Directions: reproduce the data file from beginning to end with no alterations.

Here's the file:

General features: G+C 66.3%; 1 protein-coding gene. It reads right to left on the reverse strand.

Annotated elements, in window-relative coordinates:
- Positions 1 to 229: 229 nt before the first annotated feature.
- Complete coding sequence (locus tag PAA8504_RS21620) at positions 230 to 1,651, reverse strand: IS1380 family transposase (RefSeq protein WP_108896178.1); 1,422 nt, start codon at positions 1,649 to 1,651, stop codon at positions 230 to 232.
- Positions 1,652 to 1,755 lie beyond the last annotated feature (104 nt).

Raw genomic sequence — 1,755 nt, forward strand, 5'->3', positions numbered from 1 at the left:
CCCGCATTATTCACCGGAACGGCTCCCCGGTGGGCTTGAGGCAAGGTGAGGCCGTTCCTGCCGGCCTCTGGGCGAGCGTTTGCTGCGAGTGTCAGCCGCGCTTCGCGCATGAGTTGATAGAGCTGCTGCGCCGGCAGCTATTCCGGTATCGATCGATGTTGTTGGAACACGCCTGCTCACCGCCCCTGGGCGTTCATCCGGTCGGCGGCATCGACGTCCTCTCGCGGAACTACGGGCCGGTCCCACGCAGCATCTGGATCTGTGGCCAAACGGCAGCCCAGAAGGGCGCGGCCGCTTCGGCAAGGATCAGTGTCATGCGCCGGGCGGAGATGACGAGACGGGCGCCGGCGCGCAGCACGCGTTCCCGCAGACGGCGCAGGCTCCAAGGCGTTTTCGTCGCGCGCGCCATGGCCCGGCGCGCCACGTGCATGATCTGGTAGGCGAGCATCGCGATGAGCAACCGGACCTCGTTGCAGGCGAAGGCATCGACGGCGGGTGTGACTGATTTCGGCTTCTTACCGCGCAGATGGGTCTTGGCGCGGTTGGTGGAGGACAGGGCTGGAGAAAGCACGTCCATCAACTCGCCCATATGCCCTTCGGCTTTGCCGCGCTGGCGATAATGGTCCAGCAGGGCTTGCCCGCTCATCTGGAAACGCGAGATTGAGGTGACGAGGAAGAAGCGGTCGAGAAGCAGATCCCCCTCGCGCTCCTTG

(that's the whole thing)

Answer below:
General features: G+C 66.3%; 1 protein-coding gene. It reads right to left on the reverse strand.

Annotated elements, in window-relative coordinates:
- Positions 1 to 229: 229 nt before the first annotated feature.
- Complete coding sequence (locus tag PAA8504_RS21620) at positions 230 to 1,651, reverse strand: IS1380 family transposase (RefSeq protein WP_108896178.1); 1,422 nt, start codon at positions 1,649 to 1,651, stop codon at positions 230 to 232.
- Positions 1,652 to 1,755 lie beyond the last annotated feature (104 nt).

Raw genomic sequence — 1,755 nt, forward strand, 5'->3', positions numbered from 1 at the left:
CCCGCATTATTCACCGGAACGGCTCCCCGGTGGGCTTGAGGCAAGGTGAGGCCGTTCCTGCCGGCCTCTGGGCGAGCGTTTGCTGCGAGTGTCAGCCGCGCTTCGCGCATGAGTTGATAGAGCTGCTGCGCCGGCAGCTATTCCGGTATCGATCGATGTTGTTGGAACACGCCTGCTCACCGCCCCTGGGCGTTCATCCGGTCGGCGGCATCGACGTCCTCTCGCGGAACTACGGGCCGGTCCCACGCAGCATCTGGATCTGTGGCCAAACGGCAGCCCAGAAGGGCGCGGCCGCTTCGGCAAGGATCAGTGTCATGCGCCGGGCGGAGATGACGAGACGGGCGCCGGCGCGCAGCACGCGTTCCCGCAGACGGCGCAGGCTCCAAGGCGTTTTCGTCGCGCGCGCCATGGCCCGGCGCGCCACGTGCATGATCTGGTAGGCGAGCATCGCGATGAGCAACCGGACCTCGTTGCAGGCGAAGGCATCGACGGCGGGTGTGACTGATTTCGGCTTCTTACCGCGCAGATGGGTCTTGGCGCGGTTGGTGGAGGACAGGGCTGGAGAAAGCACGTCCATCAACTCGCCCATATGCCCTTCGGCTTTGCCGCGCTGGCGATAATGGTCCAGCAGGGCTTGCCCGCTCATCTGGAAACGCGAGATTGAGGTGACGAGGAAGAAGCGGTCGAGAAGCAGATCCCCCTCGCGCTCCTTG